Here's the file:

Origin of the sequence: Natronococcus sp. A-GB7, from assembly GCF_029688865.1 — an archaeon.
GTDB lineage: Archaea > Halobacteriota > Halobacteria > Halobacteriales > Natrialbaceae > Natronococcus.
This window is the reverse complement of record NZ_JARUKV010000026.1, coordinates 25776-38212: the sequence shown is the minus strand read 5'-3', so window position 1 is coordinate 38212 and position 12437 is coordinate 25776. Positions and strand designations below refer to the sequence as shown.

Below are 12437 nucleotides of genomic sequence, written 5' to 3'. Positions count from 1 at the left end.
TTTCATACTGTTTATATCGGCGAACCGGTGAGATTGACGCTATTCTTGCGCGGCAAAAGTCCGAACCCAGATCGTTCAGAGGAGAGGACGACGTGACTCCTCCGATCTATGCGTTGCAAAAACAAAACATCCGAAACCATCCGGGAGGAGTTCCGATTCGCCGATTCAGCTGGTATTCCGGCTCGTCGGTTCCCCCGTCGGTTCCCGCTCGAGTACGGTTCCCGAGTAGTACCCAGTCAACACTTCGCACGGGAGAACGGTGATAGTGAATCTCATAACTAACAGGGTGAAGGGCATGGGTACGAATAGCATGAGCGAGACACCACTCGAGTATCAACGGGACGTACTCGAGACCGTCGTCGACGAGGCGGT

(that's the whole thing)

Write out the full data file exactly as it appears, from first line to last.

Origin of the sequence: Natronococcus sp. A-GB7, from assembly GCF_029688865.1 — an archaeon.
GTDB lineage: Archaea > Halobacteriota > Halobacteria > Halobacteriales > Natrialbaceae > Natronococcus.
This window is the reverse complement of record NZ_JARUKV010000026.1, coordinates 25776-38212: the sequence shown is the minus strand read 5'-3', so window position 1 is coordinate 38212 and position 12437 is coordinate 25776. Positions and strand designations below refer to the sequence as shown.

Below are 12437 nucleotides of genomic sequence, written 5' to 3'. Positions count from 1 at the left end.
TTTCATACTGTTTATATCGGCGAACCGGTGAGATTGACGCTATTCTTGCGCGGCAAAAGTCCGAACCCAGATCGTTCAGAGGAGAGGACGACGTGACTCCTCCGATCTATGCGTTGCAAAAACAAAACATCCGAAACCATCCGGGAGGAGTTCCGATTCGCCGATTCAGCTGGTATTCCGGCTCGTCGGTTCCCCCGTCGGTTCCCGCTCGAGTACGGTTCCCGAGTAGTACCCAGTCAACACTTCGCACGGGAGAACGGTGATAGTGAATCTCATAACTAACAGGGTGAAGGGCATGGGTACGAATAGCATGAGCGAGACACCACTCGAGTATCAACGGGACGTACTCGAGACCGTCGTCGACGAGGCGGT